GlaxoSmithKline Disputes Senate Report on Avandia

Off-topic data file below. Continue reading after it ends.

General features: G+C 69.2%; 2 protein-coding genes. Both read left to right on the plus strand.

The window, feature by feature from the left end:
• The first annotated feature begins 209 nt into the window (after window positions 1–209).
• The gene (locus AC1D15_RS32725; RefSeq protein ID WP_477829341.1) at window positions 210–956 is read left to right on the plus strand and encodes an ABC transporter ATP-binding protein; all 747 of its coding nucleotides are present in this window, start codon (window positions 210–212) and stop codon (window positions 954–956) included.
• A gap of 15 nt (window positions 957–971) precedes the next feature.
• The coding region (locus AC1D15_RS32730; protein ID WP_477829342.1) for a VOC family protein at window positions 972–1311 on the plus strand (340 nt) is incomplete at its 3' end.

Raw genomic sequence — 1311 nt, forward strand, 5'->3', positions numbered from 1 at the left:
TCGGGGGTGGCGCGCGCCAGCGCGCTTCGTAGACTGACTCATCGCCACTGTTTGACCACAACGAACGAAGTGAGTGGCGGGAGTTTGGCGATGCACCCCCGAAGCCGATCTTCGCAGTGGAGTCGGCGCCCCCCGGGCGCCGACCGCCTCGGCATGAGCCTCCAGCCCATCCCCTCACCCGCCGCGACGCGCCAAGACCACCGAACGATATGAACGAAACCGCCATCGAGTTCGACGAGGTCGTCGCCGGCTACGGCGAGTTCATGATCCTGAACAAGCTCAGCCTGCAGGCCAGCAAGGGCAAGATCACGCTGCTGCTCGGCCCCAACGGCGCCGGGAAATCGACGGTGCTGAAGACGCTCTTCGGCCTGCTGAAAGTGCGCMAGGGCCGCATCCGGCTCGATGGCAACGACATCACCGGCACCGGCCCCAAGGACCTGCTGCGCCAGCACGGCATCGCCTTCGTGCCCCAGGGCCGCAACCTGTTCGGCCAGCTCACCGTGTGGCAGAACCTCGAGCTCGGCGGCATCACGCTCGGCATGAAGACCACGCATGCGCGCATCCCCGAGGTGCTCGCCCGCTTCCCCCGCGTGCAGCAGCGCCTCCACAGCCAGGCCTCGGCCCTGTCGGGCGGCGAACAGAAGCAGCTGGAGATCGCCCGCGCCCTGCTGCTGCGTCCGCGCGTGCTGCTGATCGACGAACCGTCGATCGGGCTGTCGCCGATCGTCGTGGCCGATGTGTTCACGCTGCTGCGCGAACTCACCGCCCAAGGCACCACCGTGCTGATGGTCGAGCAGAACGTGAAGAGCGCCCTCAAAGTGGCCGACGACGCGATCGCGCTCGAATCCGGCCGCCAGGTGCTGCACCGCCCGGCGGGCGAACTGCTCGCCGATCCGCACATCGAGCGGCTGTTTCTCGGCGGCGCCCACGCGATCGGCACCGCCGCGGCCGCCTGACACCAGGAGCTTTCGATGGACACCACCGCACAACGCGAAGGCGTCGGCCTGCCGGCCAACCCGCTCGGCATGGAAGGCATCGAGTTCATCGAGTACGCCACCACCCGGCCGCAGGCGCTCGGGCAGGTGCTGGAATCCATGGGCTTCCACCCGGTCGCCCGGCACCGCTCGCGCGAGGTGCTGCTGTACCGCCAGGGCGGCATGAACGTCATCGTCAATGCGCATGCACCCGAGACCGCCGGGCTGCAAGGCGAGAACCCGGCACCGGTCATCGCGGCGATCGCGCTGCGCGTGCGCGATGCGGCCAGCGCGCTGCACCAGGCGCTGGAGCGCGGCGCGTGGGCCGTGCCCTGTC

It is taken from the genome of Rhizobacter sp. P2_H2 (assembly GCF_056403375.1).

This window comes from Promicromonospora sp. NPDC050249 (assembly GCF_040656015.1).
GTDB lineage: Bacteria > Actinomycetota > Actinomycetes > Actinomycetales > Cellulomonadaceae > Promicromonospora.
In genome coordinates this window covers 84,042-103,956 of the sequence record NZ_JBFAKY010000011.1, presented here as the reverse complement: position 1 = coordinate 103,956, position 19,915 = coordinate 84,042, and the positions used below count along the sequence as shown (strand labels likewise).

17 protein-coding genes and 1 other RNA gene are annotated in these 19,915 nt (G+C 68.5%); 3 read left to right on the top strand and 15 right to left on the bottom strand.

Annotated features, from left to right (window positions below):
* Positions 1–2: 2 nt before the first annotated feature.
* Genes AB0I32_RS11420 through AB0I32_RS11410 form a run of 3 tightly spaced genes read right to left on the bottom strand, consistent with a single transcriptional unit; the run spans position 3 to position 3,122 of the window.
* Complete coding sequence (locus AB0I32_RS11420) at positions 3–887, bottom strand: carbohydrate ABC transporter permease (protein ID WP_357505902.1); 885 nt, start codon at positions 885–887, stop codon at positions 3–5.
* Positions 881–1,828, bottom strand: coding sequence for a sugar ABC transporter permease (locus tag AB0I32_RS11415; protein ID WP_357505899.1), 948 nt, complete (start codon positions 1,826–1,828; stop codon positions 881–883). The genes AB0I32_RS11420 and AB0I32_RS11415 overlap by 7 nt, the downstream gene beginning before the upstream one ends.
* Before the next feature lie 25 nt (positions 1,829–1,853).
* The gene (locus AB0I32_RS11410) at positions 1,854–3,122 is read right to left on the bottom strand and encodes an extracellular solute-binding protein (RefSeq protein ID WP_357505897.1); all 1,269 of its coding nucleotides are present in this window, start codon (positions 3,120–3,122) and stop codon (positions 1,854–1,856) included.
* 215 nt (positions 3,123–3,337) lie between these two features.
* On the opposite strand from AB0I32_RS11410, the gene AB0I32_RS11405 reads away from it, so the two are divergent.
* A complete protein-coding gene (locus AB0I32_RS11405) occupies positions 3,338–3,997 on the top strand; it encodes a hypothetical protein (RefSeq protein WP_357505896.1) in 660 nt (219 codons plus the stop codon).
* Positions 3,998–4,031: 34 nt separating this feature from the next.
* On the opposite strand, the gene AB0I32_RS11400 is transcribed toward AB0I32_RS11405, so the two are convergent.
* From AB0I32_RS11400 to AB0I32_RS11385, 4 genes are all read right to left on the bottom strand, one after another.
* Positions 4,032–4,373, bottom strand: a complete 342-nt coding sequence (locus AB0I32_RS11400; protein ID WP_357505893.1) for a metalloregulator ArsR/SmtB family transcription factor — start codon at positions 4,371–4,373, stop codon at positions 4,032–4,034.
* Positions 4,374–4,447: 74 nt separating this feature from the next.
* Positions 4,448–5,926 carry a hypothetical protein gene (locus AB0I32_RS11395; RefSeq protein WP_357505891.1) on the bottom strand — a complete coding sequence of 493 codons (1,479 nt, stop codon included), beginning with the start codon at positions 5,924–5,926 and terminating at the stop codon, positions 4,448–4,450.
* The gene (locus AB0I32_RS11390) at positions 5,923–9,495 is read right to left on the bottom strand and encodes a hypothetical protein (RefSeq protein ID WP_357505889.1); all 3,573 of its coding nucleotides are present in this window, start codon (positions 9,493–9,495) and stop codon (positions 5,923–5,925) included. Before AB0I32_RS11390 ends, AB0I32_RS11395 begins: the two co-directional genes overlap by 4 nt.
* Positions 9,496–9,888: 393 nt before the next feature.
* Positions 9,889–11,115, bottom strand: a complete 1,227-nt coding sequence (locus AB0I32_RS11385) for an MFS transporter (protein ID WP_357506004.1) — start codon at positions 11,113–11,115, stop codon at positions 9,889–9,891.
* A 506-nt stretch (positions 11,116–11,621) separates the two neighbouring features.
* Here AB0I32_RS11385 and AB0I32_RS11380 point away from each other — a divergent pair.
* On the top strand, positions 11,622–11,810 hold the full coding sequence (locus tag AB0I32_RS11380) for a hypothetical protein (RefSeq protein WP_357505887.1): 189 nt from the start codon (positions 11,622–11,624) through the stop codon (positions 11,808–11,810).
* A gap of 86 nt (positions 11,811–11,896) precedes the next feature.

GlaxoSmithKline said a Senate report criticizing its handling of heart risks with its diabetes drug Avandia "mischaracterizes and distorts" the company''s record, according to the Associated Press. In a memo posted online, the British drugmaker takes aim at the highly critical Senate Finance Committee report that has reignited debate around its troubled diabetes treatment. The Food and Drug Administration added a warning about potential heart attacks to Avandia in 2007, but the scope of that risk is still not fully understood. The Senate report, issued over the weekend, charged that Glaxo downplayed the drug''s safety risks and withheld important data from the FDA. According to the 30-page Glaxo document, the company voluntarily submitted data on Avandia''s heart effects in 2005, and has steadily updated the government since then. The company also blasts Senate investigators for excluding results of several recent studies that appear to support Avandia''s safety. Avandia was Glaxo''s third best-selling drug in 2006 with revenue of $2.2 billion. But the safety concerns disclosed the following year slashed revenue to $1.2 billion by 2008. The debate over Avandia was sparked by a May 2007 analysis that showed a 43 percent higher risk of heart attack for patients taking Avandia compared to other diabetes drugs or no diabetes medication. In 2007, the FDA''s panel of outside experts voted 22-1 to keep Avandia on the market.